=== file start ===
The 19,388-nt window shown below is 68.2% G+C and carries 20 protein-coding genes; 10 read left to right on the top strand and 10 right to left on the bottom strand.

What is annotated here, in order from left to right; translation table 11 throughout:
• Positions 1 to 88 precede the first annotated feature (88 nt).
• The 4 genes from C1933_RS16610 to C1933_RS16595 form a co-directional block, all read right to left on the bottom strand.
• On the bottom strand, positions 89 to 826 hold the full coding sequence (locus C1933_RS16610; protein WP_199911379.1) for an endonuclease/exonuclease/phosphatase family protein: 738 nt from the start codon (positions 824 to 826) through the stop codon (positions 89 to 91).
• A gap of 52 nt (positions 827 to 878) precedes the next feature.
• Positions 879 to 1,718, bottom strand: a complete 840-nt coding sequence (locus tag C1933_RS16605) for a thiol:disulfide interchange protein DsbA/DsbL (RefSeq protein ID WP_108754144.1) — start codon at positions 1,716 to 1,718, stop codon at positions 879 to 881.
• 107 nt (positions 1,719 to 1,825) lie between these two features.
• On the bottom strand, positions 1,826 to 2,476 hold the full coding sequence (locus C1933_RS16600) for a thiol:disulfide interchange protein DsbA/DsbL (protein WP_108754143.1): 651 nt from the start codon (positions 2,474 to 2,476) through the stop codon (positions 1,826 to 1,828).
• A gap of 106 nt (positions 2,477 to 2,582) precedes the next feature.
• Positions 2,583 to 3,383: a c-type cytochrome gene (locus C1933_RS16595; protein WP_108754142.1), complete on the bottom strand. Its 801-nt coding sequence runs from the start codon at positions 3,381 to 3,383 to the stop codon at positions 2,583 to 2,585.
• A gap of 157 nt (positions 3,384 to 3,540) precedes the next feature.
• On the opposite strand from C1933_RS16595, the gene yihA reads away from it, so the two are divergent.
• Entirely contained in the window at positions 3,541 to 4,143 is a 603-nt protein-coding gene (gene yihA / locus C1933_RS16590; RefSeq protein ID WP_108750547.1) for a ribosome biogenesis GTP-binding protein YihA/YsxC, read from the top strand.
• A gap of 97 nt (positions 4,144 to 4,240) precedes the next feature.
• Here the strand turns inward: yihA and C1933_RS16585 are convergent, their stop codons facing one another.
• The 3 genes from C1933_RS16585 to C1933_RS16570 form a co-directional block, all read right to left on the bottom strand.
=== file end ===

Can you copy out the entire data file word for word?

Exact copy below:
The 19,388-nt window shown below is 68.2% G+C and carries 20 protein-coding genes; 10 read left to right on the top strand and 10 right to left on the bottom strand.

What is annotated here, in order from left to right; translation table 11 throughout:
• Positions 1 to 88 precede the first annotated feature (88 nt).
• The 4 genes from C1933_RS16610 to C1933_RS16595 form a co-directional block, all read right to left on the bottom strand.
• On the bottom strand, positions 89 to 826 hold the full coding sequence (locus C1933_RS16610; protein WP_199911379.1) for an endonuclease/exonuclease/phosphatase family protein: 738 nt from the start codon (positions 824 to 826) through the stop codon (positions 89 to 91).
• A gap of 52 nt (positions 827 to 878) precedes the next feature.
• Positions 879 to 1,718, bottom strand: a complete 840-nt coding sequence (locus tag C1933_RS16605) for a thiol:disulfide interchange protein DsbA/DsbL (RefSeq protein ID WP_108754144.1) — start codon at positions 1,716 to 1,718, stop codon at positions 879 to 881.
• 107 nt (positions 1,719 to 1,825) lie between these two features.
• On the bottom strand, positions 1,826 to 2,476 hold the full coding sequence (locus C1933_RS16600) for a thiol:disulfide interchange protein DsbA/DsbL (protein WP_108754143.1): 651 nt from the start codon (positions 2,474 to 2,476) through the stop codon (positions 1,826 to 1,828).
• A gap of 106 nt (positions 2,477 to 2,582) precedes the next feature.
• Positions 2,583 to 3,383: a c-type cytochrome gene (locus C1933_RS16595; protein WP_108754142.1), complete on the bottom strand. Its 801-nt coding sequence runs from the start codon at positions 3,381 to 3,383 to the stop codon at positions 2,583 to 2,585.
• A gap of 157 nt (positions 3,384 to 3,540) precedes the next feature.
• On the opposite strand from C1933_RS16595, the gene yihA reads away from it, so the two are divergent.
• Entirely contained in the window at positions 3,541 to 4,143 is a 603-nt protein-coding gene (gene yihA / locus C1933_RS16590; RefSeq protein ID WP_108750547.1) for a ribosome biogenesis GTP-binding protein YihA/YsxC, read from the top strand.
• A gap of 97 nt (positions 4,144 to 4,240) precedes the next feature.
• Here the strand turns inward: yihA and C1933_RS16585 are convergent, their stop codons facing one another.
• The 3 genes from C1933_RS16585 to C1933_RS16570 form a co-directional block, all read right to left on the bottom strand.